• When provider-insurer disputes arise over reimbursement for out-of-network emergency services, the following will be used to resolve them:
  • o The payment amount will be determined under any state law that takes a comparable approach
    to this proposal.;
  • o For claims under $750 (amount to be adjusted for inflation), the balance will be paid in full. For
    inflation-adjusted amounts over $750, the insurer will pay an interim payment directly to the
    provider.
  • ….
  • Either party may trigger the alternative dispute resolution (ADR) process described below within 30
    days of the provider receiving the interim payment.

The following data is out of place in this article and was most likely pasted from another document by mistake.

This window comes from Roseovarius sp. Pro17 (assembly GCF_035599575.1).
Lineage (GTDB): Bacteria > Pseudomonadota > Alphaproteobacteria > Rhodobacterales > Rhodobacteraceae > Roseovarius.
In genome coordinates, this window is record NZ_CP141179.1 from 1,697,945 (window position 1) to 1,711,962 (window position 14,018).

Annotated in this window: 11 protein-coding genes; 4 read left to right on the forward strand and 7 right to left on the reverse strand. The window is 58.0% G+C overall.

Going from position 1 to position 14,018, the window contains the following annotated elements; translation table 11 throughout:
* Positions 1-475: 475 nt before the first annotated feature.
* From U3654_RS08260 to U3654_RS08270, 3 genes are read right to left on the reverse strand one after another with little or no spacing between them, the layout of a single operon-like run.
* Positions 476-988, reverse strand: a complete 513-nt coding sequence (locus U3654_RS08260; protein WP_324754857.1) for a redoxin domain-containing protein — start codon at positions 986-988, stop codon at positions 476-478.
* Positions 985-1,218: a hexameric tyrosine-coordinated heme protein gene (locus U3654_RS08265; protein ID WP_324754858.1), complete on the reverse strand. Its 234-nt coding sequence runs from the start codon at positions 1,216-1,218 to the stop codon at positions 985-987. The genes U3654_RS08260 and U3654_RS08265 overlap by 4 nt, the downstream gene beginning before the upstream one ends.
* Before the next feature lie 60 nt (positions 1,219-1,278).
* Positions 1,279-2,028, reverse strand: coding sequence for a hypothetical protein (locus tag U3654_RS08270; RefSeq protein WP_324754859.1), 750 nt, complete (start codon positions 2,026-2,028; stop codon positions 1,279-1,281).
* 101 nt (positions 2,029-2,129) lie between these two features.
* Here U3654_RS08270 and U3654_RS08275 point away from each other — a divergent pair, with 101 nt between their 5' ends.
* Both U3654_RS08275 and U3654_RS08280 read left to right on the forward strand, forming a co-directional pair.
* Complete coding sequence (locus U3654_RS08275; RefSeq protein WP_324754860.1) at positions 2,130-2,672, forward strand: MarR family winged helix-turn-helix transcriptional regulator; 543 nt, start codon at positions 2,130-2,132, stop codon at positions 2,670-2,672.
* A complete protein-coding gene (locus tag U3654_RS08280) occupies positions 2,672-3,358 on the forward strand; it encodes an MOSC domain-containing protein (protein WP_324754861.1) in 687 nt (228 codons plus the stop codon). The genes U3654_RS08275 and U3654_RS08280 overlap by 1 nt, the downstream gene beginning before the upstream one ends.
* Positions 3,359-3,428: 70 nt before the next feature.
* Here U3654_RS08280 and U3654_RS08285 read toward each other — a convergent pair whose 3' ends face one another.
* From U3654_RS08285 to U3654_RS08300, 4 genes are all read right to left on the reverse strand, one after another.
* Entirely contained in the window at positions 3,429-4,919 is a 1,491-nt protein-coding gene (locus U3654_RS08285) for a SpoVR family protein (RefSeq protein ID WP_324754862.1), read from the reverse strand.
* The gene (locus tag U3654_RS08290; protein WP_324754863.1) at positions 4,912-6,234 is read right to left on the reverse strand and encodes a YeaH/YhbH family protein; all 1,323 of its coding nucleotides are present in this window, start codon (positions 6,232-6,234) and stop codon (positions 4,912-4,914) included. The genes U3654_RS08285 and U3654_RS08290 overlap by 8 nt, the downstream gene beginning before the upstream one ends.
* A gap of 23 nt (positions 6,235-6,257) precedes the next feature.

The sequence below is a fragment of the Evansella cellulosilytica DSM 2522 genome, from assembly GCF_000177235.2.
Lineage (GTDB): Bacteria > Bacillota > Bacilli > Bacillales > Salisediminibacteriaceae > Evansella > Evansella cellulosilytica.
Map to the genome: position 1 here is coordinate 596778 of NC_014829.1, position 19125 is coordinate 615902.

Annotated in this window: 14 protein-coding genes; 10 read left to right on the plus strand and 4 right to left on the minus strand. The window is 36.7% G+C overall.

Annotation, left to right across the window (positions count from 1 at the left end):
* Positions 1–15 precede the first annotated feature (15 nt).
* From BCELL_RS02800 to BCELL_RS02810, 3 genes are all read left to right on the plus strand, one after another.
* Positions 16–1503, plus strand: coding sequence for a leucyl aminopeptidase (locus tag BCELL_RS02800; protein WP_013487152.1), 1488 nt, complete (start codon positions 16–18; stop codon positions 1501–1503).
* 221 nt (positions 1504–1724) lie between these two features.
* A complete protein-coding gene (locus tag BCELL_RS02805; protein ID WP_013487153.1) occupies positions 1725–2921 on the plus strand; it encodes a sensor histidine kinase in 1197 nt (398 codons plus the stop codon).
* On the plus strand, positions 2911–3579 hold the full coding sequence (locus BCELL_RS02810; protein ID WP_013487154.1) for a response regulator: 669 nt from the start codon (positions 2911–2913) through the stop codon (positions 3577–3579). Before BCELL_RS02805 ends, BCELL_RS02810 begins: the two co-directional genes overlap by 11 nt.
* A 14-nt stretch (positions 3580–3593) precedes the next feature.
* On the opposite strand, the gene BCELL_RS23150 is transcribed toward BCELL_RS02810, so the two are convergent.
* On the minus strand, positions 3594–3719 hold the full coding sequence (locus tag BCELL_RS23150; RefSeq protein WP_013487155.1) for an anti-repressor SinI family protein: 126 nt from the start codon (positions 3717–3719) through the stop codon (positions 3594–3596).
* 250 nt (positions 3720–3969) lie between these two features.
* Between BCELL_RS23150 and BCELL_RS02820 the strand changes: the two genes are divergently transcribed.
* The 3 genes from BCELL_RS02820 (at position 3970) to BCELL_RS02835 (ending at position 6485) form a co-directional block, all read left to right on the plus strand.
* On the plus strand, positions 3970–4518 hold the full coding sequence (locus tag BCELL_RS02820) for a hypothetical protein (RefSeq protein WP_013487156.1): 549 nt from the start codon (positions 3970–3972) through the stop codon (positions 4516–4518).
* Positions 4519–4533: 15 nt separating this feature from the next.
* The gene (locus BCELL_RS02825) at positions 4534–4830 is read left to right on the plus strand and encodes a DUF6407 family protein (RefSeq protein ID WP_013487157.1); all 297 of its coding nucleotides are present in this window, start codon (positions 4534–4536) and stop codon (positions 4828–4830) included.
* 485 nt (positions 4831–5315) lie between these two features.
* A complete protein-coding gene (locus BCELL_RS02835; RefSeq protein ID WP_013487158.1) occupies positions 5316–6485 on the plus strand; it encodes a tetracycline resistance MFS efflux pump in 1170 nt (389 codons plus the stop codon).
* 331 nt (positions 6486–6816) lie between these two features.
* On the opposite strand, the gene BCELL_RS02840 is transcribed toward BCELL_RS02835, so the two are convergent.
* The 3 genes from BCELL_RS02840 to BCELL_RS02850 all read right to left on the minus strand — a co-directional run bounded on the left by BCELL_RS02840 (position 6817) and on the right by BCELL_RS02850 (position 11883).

If the professional claim is under $750, the insurer pays immediately and in full. The incentive here is to have a consulting firm optimize billing practices so every charged amount for low effort claims is $749.99. This is a revenue gold mine given current practices.

The alternative dispute method is arbitration. They would use “baseball style” arbitration where the insurer submits the interim paid amount and the physician group would submit the billed amount. The arbitrator would choose one of the two payment levels as the “reasonable” level. The physician group is guaranteed at least $750 in all scenarios.

The arbitrator would be bound by two key financial anchors:

o 80th percentile of charges for comparable services in the same geographical area, as determined
by a transparent and wholly independent Medical Claims Database (such as FAIR Health),
o 150% of the average in-network rate for comparable services in the same geographical area as
determined by a transparent and wholly independent Medical Claims Database (such as FAIR
Health)